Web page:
Then to top it all off someone decided to invite Kelvin Mackenzie on Newsnight to discuss the issues on morals which is woefully laughable.

    For a long time the BBC has been defended by many against people who always peddle the tired "is this what I pay my licence fee for" argument, let's hope it can keep its integrity in tact and not drop its impartiality so that it can continue to be defended and justified for years to come.

    Also, loved this mini documentary and as ever the comments that followed, possibly the only place I've found on the internet where the comments added below the main article are worth reading and more often than not full of new nuggets of info and interesting debates / lines of thinking. So congratulations for that Adam and all the commenters who get involved!

  • Comment number 20.

    And before I get lambasted for saying "and across the UK" I meant "and across England", would be ironic to have to apologise for that like the BBC considering the angle of the commment itself!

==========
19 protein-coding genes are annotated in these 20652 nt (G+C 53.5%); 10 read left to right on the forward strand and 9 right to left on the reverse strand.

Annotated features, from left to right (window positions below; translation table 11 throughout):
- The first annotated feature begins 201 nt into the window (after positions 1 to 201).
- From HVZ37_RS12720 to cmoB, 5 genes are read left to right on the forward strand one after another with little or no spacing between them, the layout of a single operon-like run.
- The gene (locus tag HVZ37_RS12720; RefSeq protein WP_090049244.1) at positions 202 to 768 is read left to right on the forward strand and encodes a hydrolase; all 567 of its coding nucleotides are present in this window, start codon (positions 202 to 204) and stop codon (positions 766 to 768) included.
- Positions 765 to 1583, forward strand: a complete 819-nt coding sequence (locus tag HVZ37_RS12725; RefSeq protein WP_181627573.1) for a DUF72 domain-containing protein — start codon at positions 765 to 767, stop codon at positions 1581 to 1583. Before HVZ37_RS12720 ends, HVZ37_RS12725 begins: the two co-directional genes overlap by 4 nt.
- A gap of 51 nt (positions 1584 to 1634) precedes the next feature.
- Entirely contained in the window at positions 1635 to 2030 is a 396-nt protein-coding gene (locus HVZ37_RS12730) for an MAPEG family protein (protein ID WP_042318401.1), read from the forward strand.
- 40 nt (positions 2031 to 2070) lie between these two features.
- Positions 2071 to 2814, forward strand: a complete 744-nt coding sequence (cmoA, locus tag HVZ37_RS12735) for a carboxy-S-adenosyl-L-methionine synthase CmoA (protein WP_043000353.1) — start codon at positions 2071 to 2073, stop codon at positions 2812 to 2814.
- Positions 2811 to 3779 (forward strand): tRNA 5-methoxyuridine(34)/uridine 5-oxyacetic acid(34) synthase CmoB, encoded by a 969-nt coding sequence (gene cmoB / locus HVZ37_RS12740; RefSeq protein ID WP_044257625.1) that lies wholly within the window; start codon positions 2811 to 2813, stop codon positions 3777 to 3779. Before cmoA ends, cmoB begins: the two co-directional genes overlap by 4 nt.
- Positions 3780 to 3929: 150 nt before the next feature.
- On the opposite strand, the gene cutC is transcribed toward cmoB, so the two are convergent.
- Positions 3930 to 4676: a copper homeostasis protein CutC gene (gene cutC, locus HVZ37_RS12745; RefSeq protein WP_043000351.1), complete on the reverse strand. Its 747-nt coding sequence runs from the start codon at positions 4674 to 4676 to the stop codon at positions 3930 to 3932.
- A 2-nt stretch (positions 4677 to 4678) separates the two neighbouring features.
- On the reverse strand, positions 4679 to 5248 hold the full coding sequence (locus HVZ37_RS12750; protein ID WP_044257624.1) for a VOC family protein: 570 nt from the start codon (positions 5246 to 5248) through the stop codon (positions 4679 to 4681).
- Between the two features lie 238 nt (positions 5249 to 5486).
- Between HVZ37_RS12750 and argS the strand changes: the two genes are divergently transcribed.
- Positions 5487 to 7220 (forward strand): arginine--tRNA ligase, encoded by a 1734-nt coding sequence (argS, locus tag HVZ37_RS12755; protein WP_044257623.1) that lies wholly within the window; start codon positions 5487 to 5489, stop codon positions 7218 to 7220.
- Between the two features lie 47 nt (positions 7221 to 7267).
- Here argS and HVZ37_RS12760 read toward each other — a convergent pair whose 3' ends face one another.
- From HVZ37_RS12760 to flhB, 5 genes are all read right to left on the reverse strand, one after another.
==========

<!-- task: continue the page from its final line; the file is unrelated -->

• Comment number 21.

    When Murdoch talks of "giving people what they want", the "they" in the sentence should not be taken to refer to "people". Murdoch also talks of "giving people choices", which causes indignation amongst those who wrongly assume he means "enabling people to make choices" instead of "determining the choices people can make".

  • Comment number 22.

    Utterly fascinating (and disturbing). I discovered this by following a link from the Guardian. Glad I did.

  • Comment number 23.

    @ onwhosplanet

    I think the question you heard an interviewer ask - "But how do you feel about people setting fire to things?" - is a good demonstration of a couple of themes in AC's stuff.

    The lack of confidence in journalism, and the framing of issues in a personal and emotional way, a way that restricts our ability to understand or change the conditions which create these issues, runs through lots of stuff he's done.